Having accurate 3D data based on laser scanning about assembly equipment also means that production – the heartbeat of the company – can have a greater role in influencing product design. Brennan explains that often changes can be made to product design that are transparent to the end-consumer but can have a material impact on manufacturing cost. To achieve this, timely and accurate 3D information is essential. Also, with accurate 3D data “you don’t have to be an engineering genius” to solve these problems, says Brennan.
Often the as-installed equipment is different than the as-designed – Holtz says that “in the CAD world everything is perfect, whereas in the plants there are pieces of equipment that have been modified and are slightly different than the few original 3D models that we have.” 3D laser scanning is a new tool to enable production managers to manage variances between design and plant floor conditions.
Work process: laser scanning to CATIA
Can-Tech’s work process is to capture the point cloud data with a Z+F Imager 5003 scanner, then register and model the point cloud data in Z+F LFM software. Scanning is performed on weekends to avoid interrupting vehicle production – Toyota plants operate 2 shifts per day, 5 days per week. According to Can-Tech president Les Orford, a 2- or 3-person survey team can capture as many as 15 machines in a weekend of scanning.
LFM solid (SAT format) models are created, then exported as STEP geometry (STEP is the universal translation file of solid model data between different CAD systems) for subsequent importing to CATIA by Toyota engineers. According to Orford, model accuracy is ±3mm.
The modeling effort is significant as it can take 15-40 hours to model each machine, depending on machine complexity. Toyota next creates sub-assemblies of the data, then uses the CATIA models for DELMIA to create simulations of machine kinematics. Consequently, very detailed information about pivot points, motion sequence and the full range and extent of motion has to be captured. Brennan says Toyota has been working with DELMIA to address shortcomings in the motion simulation capabilities of the product uncovered by the process.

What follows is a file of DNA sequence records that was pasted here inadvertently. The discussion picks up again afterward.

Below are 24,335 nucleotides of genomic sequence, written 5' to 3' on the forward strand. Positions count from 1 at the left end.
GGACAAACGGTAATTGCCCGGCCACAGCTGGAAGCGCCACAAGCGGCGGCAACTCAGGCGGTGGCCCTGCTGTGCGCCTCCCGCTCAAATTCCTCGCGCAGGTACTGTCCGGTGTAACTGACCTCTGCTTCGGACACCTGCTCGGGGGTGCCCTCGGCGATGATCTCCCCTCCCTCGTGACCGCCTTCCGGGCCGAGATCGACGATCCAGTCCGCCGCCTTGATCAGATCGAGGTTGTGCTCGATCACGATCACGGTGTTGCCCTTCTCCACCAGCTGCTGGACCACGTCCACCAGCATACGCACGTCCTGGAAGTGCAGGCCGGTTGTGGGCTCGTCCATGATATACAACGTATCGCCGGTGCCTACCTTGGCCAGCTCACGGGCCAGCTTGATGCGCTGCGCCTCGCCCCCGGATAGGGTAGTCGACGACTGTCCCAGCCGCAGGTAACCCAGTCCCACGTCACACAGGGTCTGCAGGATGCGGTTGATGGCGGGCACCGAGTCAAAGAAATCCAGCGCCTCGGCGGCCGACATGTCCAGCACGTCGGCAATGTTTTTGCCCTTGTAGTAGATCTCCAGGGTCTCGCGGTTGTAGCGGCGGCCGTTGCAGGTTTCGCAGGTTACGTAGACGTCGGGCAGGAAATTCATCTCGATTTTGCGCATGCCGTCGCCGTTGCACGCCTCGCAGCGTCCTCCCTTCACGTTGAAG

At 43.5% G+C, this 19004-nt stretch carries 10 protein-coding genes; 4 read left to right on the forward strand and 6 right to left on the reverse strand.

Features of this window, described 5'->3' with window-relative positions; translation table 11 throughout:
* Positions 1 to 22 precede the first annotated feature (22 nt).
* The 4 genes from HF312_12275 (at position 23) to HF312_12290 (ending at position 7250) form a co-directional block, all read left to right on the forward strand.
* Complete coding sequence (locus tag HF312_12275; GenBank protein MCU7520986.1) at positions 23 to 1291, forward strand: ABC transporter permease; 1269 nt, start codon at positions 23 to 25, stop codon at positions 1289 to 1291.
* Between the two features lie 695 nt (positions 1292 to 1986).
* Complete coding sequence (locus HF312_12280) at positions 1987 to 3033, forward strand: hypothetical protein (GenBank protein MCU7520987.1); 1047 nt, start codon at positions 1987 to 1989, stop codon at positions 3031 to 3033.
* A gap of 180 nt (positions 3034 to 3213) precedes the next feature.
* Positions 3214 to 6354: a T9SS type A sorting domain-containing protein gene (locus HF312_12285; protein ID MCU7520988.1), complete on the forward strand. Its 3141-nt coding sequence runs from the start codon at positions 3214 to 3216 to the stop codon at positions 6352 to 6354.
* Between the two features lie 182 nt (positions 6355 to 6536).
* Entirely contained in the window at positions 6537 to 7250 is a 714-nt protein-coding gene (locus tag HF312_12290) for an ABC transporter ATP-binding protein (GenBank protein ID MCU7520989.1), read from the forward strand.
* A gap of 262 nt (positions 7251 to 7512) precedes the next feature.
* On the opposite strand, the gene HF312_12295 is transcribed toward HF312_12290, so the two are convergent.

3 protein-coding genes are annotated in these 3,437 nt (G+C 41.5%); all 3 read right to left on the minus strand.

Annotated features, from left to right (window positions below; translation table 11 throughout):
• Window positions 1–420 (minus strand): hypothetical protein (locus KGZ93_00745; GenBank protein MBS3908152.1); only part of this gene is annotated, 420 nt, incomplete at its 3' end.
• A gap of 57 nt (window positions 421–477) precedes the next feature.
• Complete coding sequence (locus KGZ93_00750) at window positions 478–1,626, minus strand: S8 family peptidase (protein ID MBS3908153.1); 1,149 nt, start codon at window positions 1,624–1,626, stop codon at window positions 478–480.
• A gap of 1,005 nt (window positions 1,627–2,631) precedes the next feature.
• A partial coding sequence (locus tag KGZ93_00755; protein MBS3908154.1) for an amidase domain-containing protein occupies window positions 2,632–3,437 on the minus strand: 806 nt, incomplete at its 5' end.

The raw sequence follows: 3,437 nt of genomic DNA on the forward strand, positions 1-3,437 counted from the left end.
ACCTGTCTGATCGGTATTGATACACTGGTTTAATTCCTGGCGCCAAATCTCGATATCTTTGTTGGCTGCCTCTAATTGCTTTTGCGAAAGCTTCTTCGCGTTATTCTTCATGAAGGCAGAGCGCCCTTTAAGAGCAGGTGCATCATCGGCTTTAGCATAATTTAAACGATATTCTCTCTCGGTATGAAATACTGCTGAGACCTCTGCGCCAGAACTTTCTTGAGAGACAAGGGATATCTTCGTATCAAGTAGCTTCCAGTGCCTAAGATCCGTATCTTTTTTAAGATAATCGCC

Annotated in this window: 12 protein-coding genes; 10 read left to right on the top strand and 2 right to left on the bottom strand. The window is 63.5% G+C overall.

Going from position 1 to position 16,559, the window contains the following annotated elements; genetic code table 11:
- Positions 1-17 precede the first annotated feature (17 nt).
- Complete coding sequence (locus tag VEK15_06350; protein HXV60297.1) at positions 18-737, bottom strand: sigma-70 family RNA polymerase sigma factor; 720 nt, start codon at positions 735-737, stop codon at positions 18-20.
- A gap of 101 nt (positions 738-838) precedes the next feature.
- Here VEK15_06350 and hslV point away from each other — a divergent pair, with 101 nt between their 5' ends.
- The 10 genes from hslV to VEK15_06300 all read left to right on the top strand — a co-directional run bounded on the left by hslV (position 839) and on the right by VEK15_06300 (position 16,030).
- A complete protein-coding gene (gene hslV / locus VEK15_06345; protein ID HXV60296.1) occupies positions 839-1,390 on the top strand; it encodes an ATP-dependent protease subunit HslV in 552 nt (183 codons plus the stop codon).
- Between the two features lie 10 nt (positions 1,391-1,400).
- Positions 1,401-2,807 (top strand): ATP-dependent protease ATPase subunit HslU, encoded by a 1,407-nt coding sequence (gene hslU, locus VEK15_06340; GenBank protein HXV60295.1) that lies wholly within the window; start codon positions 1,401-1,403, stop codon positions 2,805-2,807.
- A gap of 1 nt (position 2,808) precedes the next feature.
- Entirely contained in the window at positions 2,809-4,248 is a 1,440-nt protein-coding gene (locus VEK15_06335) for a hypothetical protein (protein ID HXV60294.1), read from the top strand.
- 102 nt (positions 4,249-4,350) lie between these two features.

Data acquisition would be improved by having lighter, less power-hungry scanners with wireless control, according to Holtz. Having integrated color and laser scan data would also be an advantage for interpretation and processing of point cloud data. The modeling step of the work process requires practitioners who not only understand the equipment being modeled but also have an appreciation for the strengths and limitations of point cloud data as well as high-end 3D CAD modeling experience.
Holtz also says that the work process could be streamlined if large point cloud data sets could be displayed and manipulated directly in CATIA. Currently CATIA can handle only highly decimated data, according to Holtz. [The capability to display, navigate and manipulate point cloud databases of hundreds of millions of points directly in other sophisticated 3D CAD environments such as Intergraph’s PDS and Bentley’s MicroStation already exists – we believe that this capability will come in time in applications such as CATIA, UGS NX and Pro/ENGINEER – Editor.]
No one in the automotive industry expects reductions in product design changes any time soon. Vehicles are getting bigger and product variation is ever-increasing. Product design changes stress manufacturing systems – will the new design pass through the existing paint shop? Will the carrier still fit the car body? Where are the new contact points? What equipment needs to be changed and when? 3D laser scanning brings a new way to tackle these difficult problems, cost-effectively.
About Can-Tech Design
Headquartered in Guelph, Ontario with an office in Erlanger, Kentucky, Can-Tech Design Inc. was founded in 1995. According to founder and owner Les Orford, the company has executed 15 scanning projects using a Z+F Imager 5003 and a Leica total station. Can-Tech has a technical team dedicated to creating 3D geometry including CAD models from scan data.